Cheonggyecheon

Cheonggyecheon refers to a spectacular reclamation project that runs through the heart of Seoul, Korea. Cheonggye Stream was covered over and an elevated expressway was built on the site in the late 1960’s. In 2003 the city began a reclamation project that would remove the expressway and reopen the stream.

It looked like this.


And now like this.

Photo by rinux

Seems pretty cool doesn’t it?

But this project is deeply mired in controversy. The vice mayor has been arrested on bribery charges. And these issues have loomed large

“They cite the lack of a proper solution to the notorious downtown traffic congestion as well as the threat the gentrification of the area poses to the livelihoods of the 220,000 people working at approximately 65,000 stores located in close proximity to the stream. They have been offered relocation sites and financial assistance but both require a long wait.

Other critics reject the city government’s use of the “eco-friendly” tag. As local aquifers had long dried up, the government was forced to draw water from the Han River and other sources to pump into the stream, ridiculing any notion of benefiting the environment, critics argue.

Opponents of the stream also point out that the city’s decision to allow the construction of high-rise buildings alongside the stream makes a hypocrisy of the city’s promotion of the stream as an “eco-friendly” development as it will only encourage a construction boom in the area.”

Taken from here.

Another negative is the cost generally rated at about $900 Million US.

And on top of it all the stream bed was found to be a rich archeological “dig”.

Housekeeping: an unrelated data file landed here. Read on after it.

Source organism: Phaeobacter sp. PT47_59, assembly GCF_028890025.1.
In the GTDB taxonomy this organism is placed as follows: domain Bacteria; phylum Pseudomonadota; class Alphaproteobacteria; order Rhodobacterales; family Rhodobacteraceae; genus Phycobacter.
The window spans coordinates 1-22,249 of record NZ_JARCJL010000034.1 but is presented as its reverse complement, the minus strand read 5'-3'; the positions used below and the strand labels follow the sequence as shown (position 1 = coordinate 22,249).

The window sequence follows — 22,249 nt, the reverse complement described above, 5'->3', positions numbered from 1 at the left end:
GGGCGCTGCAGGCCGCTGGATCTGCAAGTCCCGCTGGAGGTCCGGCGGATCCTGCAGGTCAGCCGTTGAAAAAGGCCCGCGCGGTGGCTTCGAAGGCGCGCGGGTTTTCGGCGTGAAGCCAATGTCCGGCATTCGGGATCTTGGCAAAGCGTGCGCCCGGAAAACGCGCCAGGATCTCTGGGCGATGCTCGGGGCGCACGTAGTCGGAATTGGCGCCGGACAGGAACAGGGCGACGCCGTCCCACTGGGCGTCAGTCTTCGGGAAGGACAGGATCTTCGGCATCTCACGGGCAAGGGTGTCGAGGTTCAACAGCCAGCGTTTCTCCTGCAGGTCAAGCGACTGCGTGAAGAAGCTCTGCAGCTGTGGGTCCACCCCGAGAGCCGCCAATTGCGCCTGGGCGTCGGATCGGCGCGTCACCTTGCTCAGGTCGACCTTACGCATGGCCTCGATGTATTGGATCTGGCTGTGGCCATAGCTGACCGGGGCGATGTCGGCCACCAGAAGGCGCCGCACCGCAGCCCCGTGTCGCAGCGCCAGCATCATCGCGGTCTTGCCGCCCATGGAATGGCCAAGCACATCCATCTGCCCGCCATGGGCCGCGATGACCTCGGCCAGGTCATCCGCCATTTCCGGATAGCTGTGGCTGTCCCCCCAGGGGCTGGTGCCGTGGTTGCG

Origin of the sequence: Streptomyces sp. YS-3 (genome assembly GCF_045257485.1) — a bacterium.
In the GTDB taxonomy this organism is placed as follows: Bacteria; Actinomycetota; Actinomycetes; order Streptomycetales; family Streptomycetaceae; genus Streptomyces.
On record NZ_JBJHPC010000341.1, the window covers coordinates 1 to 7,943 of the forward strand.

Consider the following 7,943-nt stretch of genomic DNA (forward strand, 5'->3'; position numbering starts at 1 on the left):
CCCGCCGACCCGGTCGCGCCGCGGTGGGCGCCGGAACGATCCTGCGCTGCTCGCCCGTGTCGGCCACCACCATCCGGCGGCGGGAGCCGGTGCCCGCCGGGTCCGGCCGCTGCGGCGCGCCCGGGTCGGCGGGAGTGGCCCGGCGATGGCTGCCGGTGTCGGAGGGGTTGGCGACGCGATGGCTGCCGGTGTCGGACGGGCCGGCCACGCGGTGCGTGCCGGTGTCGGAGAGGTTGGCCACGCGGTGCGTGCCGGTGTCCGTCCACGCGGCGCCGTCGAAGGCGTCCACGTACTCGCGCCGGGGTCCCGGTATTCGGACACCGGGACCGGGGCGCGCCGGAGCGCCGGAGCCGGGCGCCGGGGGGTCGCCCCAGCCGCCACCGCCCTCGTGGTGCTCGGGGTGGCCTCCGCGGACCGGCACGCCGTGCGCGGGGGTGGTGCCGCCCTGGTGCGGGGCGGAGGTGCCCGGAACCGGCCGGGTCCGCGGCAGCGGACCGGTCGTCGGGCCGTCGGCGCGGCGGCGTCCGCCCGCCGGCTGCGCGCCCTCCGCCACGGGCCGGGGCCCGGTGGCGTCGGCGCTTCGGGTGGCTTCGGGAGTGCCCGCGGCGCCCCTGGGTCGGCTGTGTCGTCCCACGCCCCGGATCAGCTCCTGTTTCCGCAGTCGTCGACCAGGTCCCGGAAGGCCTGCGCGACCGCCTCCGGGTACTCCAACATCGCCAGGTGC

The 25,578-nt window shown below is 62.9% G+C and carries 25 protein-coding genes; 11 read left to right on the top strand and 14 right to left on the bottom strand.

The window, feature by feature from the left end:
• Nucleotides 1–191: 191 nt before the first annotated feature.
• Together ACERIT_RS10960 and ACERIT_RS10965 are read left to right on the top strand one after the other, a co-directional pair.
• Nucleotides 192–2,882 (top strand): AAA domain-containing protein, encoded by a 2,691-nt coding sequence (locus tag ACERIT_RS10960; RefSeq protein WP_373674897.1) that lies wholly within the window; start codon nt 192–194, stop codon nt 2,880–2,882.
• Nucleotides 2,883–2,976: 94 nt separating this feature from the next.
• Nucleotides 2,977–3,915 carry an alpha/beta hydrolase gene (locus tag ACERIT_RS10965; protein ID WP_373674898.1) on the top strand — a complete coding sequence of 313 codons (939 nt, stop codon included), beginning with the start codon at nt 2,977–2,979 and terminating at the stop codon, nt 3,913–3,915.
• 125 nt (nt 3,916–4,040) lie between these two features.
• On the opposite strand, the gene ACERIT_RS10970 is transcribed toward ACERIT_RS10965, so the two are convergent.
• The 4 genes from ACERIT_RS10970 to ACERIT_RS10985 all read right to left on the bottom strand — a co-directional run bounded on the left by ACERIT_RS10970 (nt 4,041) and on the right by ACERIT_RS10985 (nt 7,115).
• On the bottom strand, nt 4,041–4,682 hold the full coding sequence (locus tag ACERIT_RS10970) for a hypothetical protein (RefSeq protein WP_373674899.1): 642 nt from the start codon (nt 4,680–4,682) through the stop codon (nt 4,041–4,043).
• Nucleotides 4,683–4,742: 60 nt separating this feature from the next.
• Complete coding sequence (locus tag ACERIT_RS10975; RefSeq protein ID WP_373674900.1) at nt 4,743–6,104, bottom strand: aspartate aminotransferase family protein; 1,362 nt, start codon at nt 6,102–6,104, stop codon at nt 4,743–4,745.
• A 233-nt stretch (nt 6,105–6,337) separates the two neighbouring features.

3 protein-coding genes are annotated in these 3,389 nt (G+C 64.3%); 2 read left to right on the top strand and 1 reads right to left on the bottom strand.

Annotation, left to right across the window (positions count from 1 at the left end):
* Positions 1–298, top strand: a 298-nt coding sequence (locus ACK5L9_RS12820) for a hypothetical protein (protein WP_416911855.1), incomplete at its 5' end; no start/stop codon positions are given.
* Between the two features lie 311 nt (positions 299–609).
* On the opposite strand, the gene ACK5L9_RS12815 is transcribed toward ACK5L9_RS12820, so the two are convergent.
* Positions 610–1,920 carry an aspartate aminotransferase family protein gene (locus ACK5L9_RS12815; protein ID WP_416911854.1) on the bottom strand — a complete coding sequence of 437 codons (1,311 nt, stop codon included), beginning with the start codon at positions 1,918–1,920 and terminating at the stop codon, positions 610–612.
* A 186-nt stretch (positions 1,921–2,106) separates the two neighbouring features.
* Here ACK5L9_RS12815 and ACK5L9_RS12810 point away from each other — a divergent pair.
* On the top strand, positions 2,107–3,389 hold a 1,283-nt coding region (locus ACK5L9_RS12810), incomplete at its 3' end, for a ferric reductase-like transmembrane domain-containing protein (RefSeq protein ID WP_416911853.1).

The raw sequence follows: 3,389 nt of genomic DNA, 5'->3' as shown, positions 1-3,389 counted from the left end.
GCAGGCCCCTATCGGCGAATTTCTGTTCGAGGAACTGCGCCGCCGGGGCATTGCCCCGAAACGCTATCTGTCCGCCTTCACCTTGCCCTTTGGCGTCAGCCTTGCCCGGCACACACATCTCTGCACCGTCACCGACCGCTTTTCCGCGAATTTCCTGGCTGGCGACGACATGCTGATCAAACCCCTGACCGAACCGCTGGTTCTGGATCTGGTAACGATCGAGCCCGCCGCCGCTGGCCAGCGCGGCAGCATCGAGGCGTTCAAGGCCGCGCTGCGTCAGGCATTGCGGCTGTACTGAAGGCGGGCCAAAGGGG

“If we cease excavation of the Cheonggyecheon, a 600 year-old historical site, and have it remain in its present state, we will commit an inexcusable crime to our history and descendents. Unless the construction is ceased and excavation is fully conducted, the mayor of Seoul city, Myoung-bak Lee cannot but be remembered as a destroyer of the Cheonggyecheon, and relics representing historical city, Seoul.”(Kang Chan-suck, Head of Committee of Cultural Inheritance in Cultural Dept.) More here.

How can what appears to be such a wonderful project turn out to be such a mess?

Perhaps it does boil down to greed, but thinking in terms of before and after without much consideration for all the in between possibilities ( such as finding a rich cultural site) can only lead to disaster. Corruption always excludes a lot of important factors. And there has to be “victims” as well.

In Montreal we have the empty Olympic Stadium as a constant reminder of how to NOT do large scale projects which is a shame because this really is a remarkable place. Hopefully, the mind set that created the Big Owe situation is a part of the past and we will see a vision that is based on egalitarian principles and not on the discretion of ego and greed.

5 responses to “Cheonggyecheon

  1. Great post… I just dugg it but I am not one of those “top diggers” so it may not matter. I was just reading an article earlier today about the languishing monorail project in Seattle, USA. And of course the infamous Big Dig in Boston is still generating its share of controversy.

  2. Pingback: “I don’t drink coffee, I drink tea my dear…” « Have Diploma, Will Travel·

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